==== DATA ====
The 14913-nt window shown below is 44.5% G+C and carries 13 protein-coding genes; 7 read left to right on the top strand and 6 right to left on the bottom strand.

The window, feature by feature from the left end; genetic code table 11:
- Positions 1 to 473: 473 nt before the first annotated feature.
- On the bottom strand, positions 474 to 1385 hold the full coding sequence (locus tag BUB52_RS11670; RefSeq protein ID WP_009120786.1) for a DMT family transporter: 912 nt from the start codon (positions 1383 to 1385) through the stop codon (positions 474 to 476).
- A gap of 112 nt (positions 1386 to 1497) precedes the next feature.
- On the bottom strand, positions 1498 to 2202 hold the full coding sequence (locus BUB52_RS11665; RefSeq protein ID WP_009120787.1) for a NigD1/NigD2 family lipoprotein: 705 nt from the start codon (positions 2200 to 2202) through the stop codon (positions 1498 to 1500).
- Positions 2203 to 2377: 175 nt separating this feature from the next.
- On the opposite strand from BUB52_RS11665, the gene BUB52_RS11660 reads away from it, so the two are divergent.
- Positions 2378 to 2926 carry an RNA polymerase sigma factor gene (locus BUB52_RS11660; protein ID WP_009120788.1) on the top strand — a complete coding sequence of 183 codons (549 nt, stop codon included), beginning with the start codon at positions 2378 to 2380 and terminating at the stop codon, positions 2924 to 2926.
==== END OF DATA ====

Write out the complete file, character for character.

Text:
The 14913-nt window shown below is 44.5% G+C and carries 13 protein-coding genes; 7 read left to right on the top strand and 6 right to left on the bottom strand.

The window, feature by feature from the left end; genetic code table 11:
- Positions 1 to 473: 473 nt before the first annotated feature.
- On the bottom strand, positions 474 to 1385 hold the full coding sequence (locus tag BUB52_RS11670; RefSeq protein ID WP_009120786.1) for a DMT family transporter: 912 nt from the start codon (positions 1383 to 1385) through the stop codon (positions 474 to 476).
- A gap of 112 nt (positions 1386 to 1497) precedes the next feature.
- On the bottom strand, positions 1498 to 2202 hold the full coding sequence (locus BUB52_RS11665; RefSeq protein ID WP_009120787.1) for a NigD1/NigD2 family lipoprotein: 705 nt from the start codon (positions 2200 to 2202) through the stop codon (positions 1498 to 1500).
- Positions 2203 to 2377: 175 nt separating this feature from the next.
- On the opposite strand from BUB52_RS11665, the gene BUB52_RS11660 reads away from it, so the two are divergent.
- Positions 2378 to 2926 carry an RNA polymerase sigma factor gene (locus BUB52_RS11660; protein ID WP_009120788.1) on the top strand — a complete coding sequence of 183 codons (549 nt, stop codon included), beginning with the start codon at positions 2378 to 2380 and terminating at the stop codon, positions 2924 to 2926.